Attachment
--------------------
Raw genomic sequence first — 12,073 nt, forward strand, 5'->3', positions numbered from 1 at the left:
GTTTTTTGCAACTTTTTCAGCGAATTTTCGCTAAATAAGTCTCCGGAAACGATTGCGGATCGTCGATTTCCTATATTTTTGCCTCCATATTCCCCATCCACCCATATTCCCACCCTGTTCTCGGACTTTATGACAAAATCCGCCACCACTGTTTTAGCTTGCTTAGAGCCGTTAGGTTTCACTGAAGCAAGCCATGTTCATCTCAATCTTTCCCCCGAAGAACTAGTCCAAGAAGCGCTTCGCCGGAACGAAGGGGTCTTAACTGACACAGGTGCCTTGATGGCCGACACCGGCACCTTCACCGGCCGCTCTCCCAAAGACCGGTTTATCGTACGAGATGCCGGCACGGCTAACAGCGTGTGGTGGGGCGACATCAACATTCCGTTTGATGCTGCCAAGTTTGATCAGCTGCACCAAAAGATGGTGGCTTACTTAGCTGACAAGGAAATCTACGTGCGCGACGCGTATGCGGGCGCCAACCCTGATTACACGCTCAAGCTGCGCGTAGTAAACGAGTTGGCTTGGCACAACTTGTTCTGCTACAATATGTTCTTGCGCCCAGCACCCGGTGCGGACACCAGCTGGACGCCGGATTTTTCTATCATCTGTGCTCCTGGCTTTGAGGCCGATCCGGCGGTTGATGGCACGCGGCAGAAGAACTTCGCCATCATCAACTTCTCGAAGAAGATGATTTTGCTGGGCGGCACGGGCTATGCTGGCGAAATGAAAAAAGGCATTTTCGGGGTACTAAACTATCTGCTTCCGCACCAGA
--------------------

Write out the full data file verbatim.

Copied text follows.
Raw genomic sequence first — 12,073 nt, forward strand, 5'->3', positions numbered from 1 at the left:
GTTTTTTGCAACTTTTTCAGCGAATTTTCGCTAAATAAGTCTCCGGAAACGATTGCGGATCGTCGATTTCCTATATTTTTGCCTCCATATTCCCCATCCACCCATATTCCCACCCTGTTCTCGGACTTTATGACAAAATCCGCCACCACTGTTTTAGCTTGCTTAGAGCCGTTAGGTTTCACTGAAGCAAGCCATGTTCATCTCAATCTTTCCCCCGAAGAACTAGTCCAAGAAGCGCTTCGCCGGAACGAAGGGGTCTTAACTGACACAGGTGCCTTGATGGCCGACACCGGCACCTTCACCGGCCGCTCTCCCAAAGACCGGTTTATCGTACGAGATGCCGGCACGGCTAACAGCGTGTGGTGGGGCGACATCAACATTCCGTTTGATGCTGCCAAGTTTGATCAGCTGCACCAAAAGATGGTGGCTTACTTAGCTGACAAGGAAATCTACGTGCGCGACGCGTATGCGGGCGCCAACCCTGATTACACGCTCAAGCTGCGCGTAGTAAACGAGTTGGCTTGGCACAACTTGTTCTGCTACAATATGTTCTTGCGCCCAGCACCCGGTGCGGACACCAGCTGGACGCCGGATTTTTCTATCATCTGTGCTCCTGGCTTTGAGGCCGATCCGGCGGTTGATGGCACGCGGCAGAAGAACTTCGCCATCATCAACTTCTCGAAGAAGATGATTTTGCTGGGCGGCACGGGCTATGCTGGCGAAATGAAAAAAGGCATTTTCGGGGTACTAAACTATCTGCTTCCGCACCAGA